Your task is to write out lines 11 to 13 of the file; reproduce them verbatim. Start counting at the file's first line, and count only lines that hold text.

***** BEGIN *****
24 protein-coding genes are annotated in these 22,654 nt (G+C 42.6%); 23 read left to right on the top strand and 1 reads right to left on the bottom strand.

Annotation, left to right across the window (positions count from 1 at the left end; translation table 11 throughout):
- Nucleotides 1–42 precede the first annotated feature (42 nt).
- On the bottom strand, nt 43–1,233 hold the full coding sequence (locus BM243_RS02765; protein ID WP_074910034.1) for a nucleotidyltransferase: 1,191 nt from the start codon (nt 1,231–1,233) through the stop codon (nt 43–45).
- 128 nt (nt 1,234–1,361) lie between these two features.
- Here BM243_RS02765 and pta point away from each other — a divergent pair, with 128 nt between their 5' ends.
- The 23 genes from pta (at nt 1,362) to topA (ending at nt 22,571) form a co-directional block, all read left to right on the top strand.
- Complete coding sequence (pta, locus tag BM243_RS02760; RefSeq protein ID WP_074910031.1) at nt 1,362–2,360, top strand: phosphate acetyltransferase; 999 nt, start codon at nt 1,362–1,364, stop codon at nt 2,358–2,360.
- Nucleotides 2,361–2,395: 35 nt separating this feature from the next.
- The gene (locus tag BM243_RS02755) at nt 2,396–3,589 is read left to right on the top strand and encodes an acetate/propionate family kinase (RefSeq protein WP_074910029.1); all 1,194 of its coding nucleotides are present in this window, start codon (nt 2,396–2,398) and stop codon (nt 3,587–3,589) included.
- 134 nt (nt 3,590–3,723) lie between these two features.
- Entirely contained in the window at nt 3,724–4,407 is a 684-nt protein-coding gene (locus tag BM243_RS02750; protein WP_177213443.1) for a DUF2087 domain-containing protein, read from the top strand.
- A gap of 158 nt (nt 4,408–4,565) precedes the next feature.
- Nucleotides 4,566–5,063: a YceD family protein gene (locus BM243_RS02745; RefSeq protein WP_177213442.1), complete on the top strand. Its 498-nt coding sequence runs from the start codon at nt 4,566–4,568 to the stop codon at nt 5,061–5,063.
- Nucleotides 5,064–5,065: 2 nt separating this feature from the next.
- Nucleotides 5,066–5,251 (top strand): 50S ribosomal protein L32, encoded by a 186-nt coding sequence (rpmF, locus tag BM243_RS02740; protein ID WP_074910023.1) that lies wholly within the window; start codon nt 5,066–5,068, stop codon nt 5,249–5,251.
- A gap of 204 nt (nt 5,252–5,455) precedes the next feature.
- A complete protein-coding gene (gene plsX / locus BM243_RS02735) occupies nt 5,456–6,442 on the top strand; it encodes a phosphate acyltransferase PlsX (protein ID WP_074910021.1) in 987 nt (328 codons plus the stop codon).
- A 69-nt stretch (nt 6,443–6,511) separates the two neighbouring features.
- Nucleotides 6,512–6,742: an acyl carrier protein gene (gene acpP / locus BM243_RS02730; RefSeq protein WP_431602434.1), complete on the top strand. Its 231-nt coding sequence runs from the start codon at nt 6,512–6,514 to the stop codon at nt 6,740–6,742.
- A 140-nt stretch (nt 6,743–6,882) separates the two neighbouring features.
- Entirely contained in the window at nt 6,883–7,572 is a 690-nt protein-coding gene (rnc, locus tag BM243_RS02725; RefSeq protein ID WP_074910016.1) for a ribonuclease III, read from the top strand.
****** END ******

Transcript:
- 134 nt (nt 3,590–3,723) lie between these two features.
- Entirely contained in the window at nt 3,724–4,407 is a 684-nt protein-coding gene (locus tag BM243_RS02750; protein WP_177213443.1) for a DUF2087 domain-containing protein, read from the top strand.
- A gap of 158 nt (nt 4,408–4,565) precedes the next feature.